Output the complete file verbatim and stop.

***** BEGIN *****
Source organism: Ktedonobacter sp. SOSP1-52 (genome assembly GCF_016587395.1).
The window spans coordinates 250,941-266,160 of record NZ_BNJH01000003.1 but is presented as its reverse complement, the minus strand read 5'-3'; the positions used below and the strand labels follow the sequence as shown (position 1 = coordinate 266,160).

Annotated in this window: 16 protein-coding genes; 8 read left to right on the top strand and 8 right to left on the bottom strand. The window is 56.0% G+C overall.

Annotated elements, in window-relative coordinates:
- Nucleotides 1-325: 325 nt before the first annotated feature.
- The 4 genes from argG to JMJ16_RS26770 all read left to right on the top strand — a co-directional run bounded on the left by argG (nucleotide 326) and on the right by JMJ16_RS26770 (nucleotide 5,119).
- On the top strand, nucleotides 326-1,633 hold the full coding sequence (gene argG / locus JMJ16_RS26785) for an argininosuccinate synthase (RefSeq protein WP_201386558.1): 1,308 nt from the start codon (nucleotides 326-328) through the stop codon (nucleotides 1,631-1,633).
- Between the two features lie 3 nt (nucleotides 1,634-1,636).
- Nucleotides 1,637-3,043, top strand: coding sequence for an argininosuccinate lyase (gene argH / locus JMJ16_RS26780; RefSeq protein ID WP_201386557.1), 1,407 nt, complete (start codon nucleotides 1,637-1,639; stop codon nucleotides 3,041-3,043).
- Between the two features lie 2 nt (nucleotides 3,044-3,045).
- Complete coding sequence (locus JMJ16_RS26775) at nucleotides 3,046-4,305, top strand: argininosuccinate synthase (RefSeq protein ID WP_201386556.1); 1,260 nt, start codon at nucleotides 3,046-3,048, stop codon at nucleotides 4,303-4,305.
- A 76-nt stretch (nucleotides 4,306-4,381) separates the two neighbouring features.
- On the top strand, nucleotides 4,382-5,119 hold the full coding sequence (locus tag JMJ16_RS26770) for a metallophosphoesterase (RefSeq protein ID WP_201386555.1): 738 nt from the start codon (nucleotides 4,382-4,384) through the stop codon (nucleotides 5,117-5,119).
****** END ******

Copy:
Source organism: Ktedonobacter sp. SOSP1-52 (genome assembly GCF_016587395.1).
The window spans coordinates 250,941-266,160 of record NZ_BNJH01000003.1 but is presented as its reverse complement, the minus strand read 5'-3'; the positions used below and the strand labels follow the sequence as shown (position 1 = coordinate 266,160).

Annotated in this window: 16 protein-coding genes; 8 read left to right on the top strand and 8 right to left on the bottom strand. The window is 56.0% G+C overall.

Annotated elements, in window-relative coordinates:
- Nucleotides 1-325: 325 nt before the first annotated feature.
- The 4 genes from argG to JMJ16_RS26770 all read left to right on the top strand — a co-directional run bounded on the left by argG (nucleotide 326) and on the right by JMJ16_RS26770 (nucleotide 5,119).
- On the top strand, nucleotides 326-1,633 hold the full coding sequence (gene argG / locus JMJ16_RS26785) for an argininosuccinate synthase (RefSeq protein WP_201386558.1): 1,308 nt from the start codon (nucleotides 326-328) through the stop codon (nucleotides 1,631-1,633).
- Between the two features lie 3 nt (nucleotides 1,634-1,636).
- Nucleotides 1,637-3,043, top strand: coding sequence for an argininosuccinate lyase (gene argH / locus JMJ16_RS26780; RefSeq protein ID WP_201386557.1), 1,407 nt, complete (start codon nucleotides 1,637-1,639; stop codon nucleotides 3,041-3,043).
- Between the two features lie 2 nt (nucleotides 3,044-3,045).
- Complete coding sequence (locus JMJ16_RS26775) at nucleotides 3,046-4,305, top strand: argininosuccinate synthase (RefSeq protein ID WP_201386556.1); 1,260 nt, start codon at nucleotides 3,046-3,048, stop codon at nucleotides 4,303-4,305.
- A 76-nt stretch (nucleotides 4,306-4,381) separates the two neighbouring features.
- On the top strand, nucleotides 4,382-5,119 hold the full coding sequence (locus tag JMJ16_RS26770) for a metallophosphoesterase (RefSeq protein ID WP_201386555.1): 738 nt from the start codon (nucleotides 4,382-4,384) through the stop codon (nucleotides 5,117-5,119).